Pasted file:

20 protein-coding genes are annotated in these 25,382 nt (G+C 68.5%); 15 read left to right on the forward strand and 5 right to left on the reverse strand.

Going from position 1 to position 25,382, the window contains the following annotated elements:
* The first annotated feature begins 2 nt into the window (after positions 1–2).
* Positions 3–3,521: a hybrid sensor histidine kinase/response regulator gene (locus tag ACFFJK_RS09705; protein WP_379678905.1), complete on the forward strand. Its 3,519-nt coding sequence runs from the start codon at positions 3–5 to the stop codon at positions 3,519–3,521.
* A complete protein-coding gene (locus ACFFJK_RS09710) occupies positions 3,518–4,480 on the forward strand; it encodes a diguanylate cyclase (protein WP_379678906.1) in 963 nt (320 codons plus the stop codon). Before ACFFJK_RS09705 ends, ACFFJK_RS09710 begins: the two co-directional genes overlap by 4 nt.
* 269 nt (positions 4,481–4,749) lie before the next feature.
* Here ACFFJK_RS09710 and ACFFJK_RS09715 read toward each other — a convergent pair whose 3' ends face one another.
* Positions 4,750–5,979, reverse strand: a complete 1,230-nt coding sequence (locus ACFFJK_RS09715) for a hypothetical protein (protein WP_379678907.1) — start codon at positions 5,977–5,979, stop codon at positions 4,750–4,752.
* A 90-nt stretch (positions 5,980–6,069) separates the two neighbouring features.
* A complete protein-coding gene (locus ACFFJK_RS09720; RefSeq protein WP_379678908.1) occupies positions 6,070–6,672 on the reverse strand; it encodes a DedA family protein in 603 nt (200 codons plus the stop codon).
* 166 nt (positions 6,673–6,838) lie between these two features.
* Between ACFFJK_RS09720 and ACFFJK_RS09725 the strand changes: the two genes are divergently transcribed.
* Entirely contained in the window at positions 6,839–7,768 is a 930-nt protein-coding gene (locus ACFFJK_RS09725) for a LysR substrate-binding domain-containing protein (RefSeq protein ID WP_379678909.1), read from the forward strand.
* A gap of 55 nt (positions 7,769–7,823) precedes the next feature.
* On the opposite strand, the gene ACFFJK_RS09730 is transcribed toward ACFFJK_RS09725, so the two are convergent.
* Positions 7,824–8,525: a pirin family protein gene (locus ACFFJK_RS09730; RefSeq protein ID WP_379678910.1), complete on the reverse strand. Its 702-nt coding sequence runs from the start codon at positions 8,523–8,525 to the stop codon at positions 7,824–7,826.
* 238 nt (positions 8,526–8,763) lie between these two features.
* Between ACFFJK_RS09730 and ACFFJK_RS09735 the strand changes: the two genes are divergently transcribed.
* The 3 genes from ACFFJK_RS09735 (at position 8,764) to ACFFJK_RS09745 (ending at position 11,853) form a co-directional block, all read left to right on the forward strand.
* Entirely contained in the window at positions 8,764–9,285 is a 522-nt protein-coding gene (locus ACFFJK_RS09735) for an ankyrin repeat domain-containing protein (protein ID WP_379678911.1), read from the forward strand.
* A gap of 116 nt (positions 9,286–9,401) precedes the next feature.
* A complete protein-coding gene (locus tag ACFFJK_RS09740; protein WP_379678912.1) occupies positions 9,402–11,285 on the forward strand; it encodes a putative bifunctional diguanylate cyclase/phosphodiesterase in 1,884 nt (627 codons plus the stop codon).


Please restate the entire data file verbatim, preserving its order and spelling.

20 protein-coding genes are annotated in these 25,382 nt (G+C 68.5%); 15 read left to right on the forward strand and 5 right to left on the reverse strand.

Going from position 1 to position 25,382, the window contains the following annotated elements:
* The first annotated feature begins 2 nt into the window (after positions 1–2).
* Positions 3–3,521: a hybrid sensor histidine kinase/response regulator gene (locus tag ACFFJK_RS09705; protein WP_379678905.1), complete on the forward strand. Its 3,519-nt coding sequence runs from the start codon at positions 3–5 to the stop codon at positions 3,519–3,521.
* A complete protein-coding gene (locus ACFFJK_RS09710) occupies positions 3,518–4,480 on the forward strand; it encodes a diguanylate cyclase (protein WP_379678906.1) in 963 nt (320 codons plus the stop codon). Before ACFFJK_RS09705 ends, ACFFJK_RS09710 begins: the two co-directional genes overlap by 4 nt.
* 269 nt (positions 4,481–4,749) lie before the next feature.
* Here ACFFJK_RS09710 and ACFFJK_RS09715 read toward each other — a convergent pair whose 3' ends face one another.
* Positions 4,750–5,979, reverse strand: a complete 1,230-nt coding sequence (locus ACFFJK_RS09715) for a hypothetical protein (protein WP_379678907.1) — start codon at positions 5,977–5,979, stop codon at positions 4,750–4,752.
* A 90-nt stretch (positions 5,980–6,069) separates the two neighbouring features.
* A complete protein-coding gene (locus ACFFJK_RS09720; RefSeq protein WP_379678908.1) occupies positions 6,070–6,672 on the reverse strand; it encodes a DedA family protein in 603 nt (200 codons plus the stop codon).
* 166 nt (positions 6,673–6,838) lie between these two features.
* Between ACFFJK_RS09720 and ACFFJK_RS09725 the strand changes: the two genes are divergently transcribed.
* Entirely contained in the window at positions 6,839–7,768 is a 930-nt protein-coding gene (locus ACFFJK_RS09725) for a LysR substrate-binding domain-containing protein (RefSeq protein ID WP_379678909.1), read from the forward strand.
* A gap of 55 nt (positions 7,769–7,823) precedes the next feature.
* On the opposite strand, the gene ACFFJK_RS09730 is transcribed toward ACFFJK_RS09725, so the two are convergent.
* Positions 7,824–8,525: a pirin family protein gene (locus ACFFJK_RS09730; RefSeq protein ID WP_379678910.1), complete on the reverse strand. Its 702-nt coding sequence runs from the start codon at positions 8,523–8,525 to the stop codon at positions 7,824–7,826.
* 238 nt (positions 8,526–8,763) lie between these two features.
* Between ACFFJK_RS09730 and ACFFJK_RS09735 the strand changes: the two genes are divergently transcribed.
* The 3 genes from ACFFJK_RS09735 (at position 8,764) to ACFFJK_RS09745 (ending at position 11,853) form a co-directional block, all read left to right on the forward strand.
* Entirely contained in the window at positions 8,764–9,285 is a 522-nt protein-coding gene (locus ACFFJK_RS09735) for an ankyrin repeat domain-containing protein (protein ID WP_379678911.1), read from the forward strand.
* A gap of 116 nt (positions 9,286–9,401) precedes the next feature.
* A complete protein-coding gene (locus tag ACFFJK_RS09740; protein WP_379678912.1) occupies positions 9,402–11,285 on the forward strand; it encodes a putative bifunctional diguanylate cyclase/phosphodiesterase in 1,884 nt (627 codons plus the stop codon).